Now you might be thinking, “Yeah but you don’t know the kind of stuff I’m carrying. We’re not talking typical luggage. I’ve got crazy stuff, insane stuff, kinky, evil or downright disgusting stuff buried in these bags I’m carrying.” And because of that you’re assuming that it’s too much for Jesus to take on, and or impossible for you to ever completely leave behind. But not so fast.
Jump back to the actual Unclaimed Baggage Center and we’ll find another layer to this useful analogy. Managers say that while the contents of a bag can shock and surprise from time to time that they are equipped to handle absolutely anything inside of a suitcase. They’ve found dead things, living things, smelly things and lots of illegal things. One unclaimed suitcase was cracked open to reveal a live rattlesnake. Lots of things surprise the buys of baggage but nothing will stop these buyers of baggage.
David must have known the same about God. Having committed some of the most egregious acts in the history of God’s people David unflinchingly offers his sins-stained self up to God. “Purge me with hyssop, and I shall be clean; wash me, and I shall be whiter than snow.” Psalm 51:7 David seems to have no doubts that regardless of the depth of his won depravity God, in his unrelenting love, is willing and able to do something about it.
Think about it. If some store in Alabama can handle snakes in suitcases without a problem, don’t you think the God of the universe can handle what you have hidden and have been holding on to? It’s not as if you’re going to surprise him. He already knows every burden you bear, every sin you’re struggling with. In contrast to the Unclaimed Baggage Center which buys up luggage sight unseen, without the opportunity to first peer at what’s inside, God the Father knew the contents of your cases, the depth of your dysfunction long before he sent his son to die for it, to purchase it. The issue here is not whether God can handle what you’re carrying. That’s been settled. The issue is whether you’ll trust him, whether you’ll take these things to him and leave them with him. That’s what confessing and repenting are for.
You are invited to take inventory of all that you’re carrying. Later this week as you reflect during your lunch-break at work, as your mind wanders while running the kids from soccer to ballet, when you bow your head before bed open the contents of the cases you carry. Then say to yourself, “I will not lug this thing anymore. I will lose it. I will abandon it. I will give it to someone who can handle it. I will drop it at the feet of my crucified King.” Try that. And then feel free to repeat as necessary. Jesus is accepting baggage all year round.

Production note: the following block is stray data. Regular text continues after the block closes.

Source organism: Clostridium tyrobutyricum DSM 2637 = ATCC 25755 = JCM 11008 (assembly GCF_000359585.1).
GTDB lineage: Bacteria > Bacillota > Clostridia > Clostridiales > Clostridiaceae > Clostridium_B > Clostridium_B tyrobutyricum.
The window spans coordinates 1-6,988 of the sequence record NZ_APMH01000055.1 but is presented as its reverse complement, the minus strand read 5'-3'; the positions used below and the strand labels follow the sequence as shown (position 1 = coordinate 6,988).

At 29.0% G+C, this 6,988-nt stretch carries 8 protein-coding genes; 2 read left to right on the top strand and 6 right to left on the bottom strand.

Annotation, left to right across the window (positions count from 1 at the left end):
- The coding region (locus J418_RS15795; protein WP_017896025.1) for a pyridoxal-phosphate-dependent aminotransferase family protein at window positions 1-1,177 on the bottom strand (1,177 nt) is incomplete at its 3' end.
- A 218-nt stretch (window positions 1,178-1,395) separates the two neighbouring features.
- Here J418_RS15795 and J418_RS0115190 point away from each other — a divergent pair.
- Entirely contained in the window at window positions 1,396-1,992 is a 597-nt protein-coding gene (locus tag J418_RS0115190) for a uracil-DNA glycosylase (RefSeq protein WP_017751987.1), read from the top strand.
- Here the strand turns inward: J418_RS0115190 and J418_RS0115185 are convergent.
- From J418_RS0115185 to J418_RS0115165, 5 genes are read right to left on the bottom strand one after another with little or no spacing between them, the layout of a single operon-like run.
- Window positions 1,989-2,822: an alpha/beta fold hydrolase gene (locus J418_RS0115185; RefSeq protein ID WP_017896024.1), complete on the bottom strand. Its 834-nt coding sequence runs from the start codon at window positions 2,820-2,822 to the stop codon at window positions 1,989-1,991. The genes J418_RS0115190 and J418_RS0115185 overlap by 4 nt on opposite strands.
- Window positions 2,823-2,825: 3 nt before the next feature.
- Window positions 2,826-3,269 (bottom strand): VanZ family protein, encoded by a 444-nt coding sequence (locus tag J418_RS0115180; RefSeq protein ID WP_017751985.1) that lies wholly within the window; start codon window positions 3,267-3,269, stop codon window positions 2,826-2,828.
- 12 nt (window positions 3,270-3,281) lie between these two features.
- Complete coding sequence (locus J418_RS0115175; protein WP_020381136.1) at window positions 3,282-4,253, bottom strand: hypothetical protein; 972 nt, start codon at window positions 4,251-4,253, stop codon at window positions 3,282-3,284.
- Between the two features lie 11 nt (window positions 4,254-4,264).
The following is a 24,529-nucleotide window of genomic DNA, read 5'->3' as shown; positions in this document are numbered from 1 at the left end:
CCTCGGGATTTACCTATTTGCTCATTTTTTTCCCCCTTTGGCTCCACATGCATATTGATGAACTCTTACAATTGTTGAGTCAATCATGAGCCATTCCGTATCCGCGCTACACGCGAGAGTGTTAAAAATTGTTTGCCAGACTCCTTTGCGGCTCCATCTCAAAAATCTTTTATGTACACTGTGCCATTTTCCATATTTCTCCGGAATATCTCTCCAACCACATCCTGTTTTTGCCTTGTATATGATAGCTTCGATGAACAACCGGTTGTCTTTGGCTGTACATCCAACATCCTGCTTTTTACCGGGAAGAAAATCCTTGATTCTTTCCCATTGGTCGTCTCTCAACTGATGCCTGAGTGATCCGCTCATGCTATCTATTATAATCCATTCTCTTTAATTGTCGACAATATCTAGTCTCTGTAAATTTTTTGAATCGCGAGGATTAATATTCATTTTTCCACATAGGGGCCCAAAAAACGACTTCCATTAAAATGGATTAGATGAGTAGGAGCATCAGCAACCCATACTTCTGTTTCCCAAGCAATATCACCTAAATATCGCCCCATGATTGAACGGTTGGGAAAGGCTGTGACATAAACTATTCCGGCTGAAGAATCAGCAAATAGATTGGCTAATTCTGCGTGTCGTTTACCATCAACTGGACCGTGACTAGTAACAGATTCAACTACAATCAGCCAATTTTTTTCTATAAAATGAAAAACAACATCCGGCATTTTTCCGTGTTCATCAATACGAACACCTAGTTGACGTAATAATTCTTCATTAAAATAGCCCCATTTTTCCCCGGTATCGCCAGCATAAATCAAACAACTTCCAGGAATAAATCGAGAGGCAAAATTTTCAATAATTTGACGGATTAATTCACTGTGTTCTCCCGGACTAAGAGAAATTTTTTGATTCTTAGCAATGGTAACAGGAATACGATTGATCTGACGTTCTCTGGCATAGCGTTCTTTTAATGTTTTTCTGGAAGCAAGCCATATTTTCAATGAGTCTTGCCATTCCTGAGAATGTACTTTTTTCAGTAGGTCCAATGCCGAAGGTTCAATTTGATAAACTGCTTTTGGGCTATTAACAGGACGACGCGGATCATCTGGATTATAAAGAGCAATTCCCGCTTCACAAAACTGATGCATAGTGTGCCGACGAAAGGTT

Oh, and once you’ve experienced the freedom that comes from walking through life with a little less weight on your shoulders be sure and spread the word. There’s a world around you that would love to know of a place where one’s sins and struggles can be deliberately ditched. Take a cue from David who, after unloading his sins to God the Father promised this, “I will teach transgressors your ways, and sinners will return to you. Deliver me from bloodguiltiness, O God, O God of my salvation, and my tongue will sing aloud of your righteousness.” Psalm 51:13-14
Despite the airline’s success rate with our suitcases the Unclaimed Baggage Center manages to add more than 7,000 items to its inventory every single day. That’s a lot of lost stuff. Perhaps you’re wondering, “Maybe that’s where my favorite shirt and my rattlesnake are?” Maybe. But even if you’re one of the lucky ones to have never lost their luggage, there’s still time to join the club.
No, don’t ditch your bags at the airport. This season leave some stuff with Jesus. He’s cool with it. Take it to the cross. He’s already paid for it and he’s waiting to add it to his inventory. You can leave it there, no name on the tag and no questions asked. And he promises, you’ll never see it again. Amen.
*Originally published in Homiletics Journal.